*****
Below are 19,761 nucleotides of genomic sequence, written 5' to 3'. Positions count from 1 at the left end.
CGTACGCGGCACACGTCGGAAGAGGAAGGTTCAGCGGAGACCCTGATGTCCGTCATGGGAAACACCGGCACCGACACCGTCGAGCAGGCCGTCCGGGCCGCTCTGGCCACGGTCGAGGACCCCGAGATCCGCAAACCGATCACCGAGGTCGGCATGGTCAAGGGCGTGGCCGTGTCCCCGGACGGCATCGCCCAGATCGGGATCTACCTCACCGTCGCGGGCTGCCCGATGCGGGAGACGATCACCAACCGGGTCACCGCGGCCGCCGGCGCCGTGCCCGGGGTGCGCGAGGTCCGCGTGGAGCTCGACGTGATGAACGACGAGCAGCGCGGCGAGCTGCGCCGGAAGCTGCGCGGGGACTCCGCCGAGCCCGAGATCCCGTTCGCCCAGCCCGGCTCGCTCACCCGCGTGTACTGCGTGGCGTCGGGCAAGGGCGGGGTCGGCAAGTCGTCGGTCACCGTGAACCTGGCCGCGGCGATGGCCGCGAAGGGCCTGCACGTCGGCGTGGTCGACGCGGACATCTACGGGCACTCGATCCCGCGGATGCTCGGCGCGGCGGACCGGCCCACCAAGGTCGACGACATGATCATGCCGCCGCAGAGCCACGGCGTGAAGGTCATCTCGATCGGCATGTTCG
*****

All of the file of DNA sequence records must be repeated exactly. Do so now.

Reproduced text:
Below are 19,761 nucleotides of genomic sequence, written 5' to 3'. Positions count from 1 at the left end.
CGTACGCGGCACACGTCGGAAGAGGAAGGTTCAGCGGAGACCCTGATGTCCGTCATGGGAAACACCGGCACCGACACCGTCGAGCAGGCCGTCCGGGCCGCTCTGGCCACGGTCGAGGACCCCGAGATCCGCAAACCGATCACCGAGGTCGGCATGGTCAAGGGCGTGGCCGTGTCCCCGGACGGCATCGCCCAGATCGGGATCTACCTCACCGTCGCGGGCTGCCCGATGCGGGAGACGATCACCAACCGGGTCACCGCGGCCGCCGGCGCCGTGCCCGGGGTGCGCGAGGTCCGCGTGGAGCTCGACGTGATGAACGACGAGCAGCGCGGCGAGCTGCGCCGGAAGCTGCGCGGGGACTCCGCCGAGCCCGAGATCCCGTTCGCCCAGCCCGGCTCGCTCACCCGCGTGTACTGCGTGGCGTCGGGCAAGGGCGGGGTCGGCAAGTCGTCGGTCACCGTGAACCTGGCCGCGGCGATGGCCGCGAAGGGCCTGCACGTCGGCGTGGTCGACGCGGACATCTACGGGCACTCGATCCCGCGGATGCTCGGCGCGGCGGACCGGCCCACCAAGGTCGACGACATGATCATGCCGCCGCAGAGCCACGGCGTGAAGGTCATCTCGATCGGCATGTTCG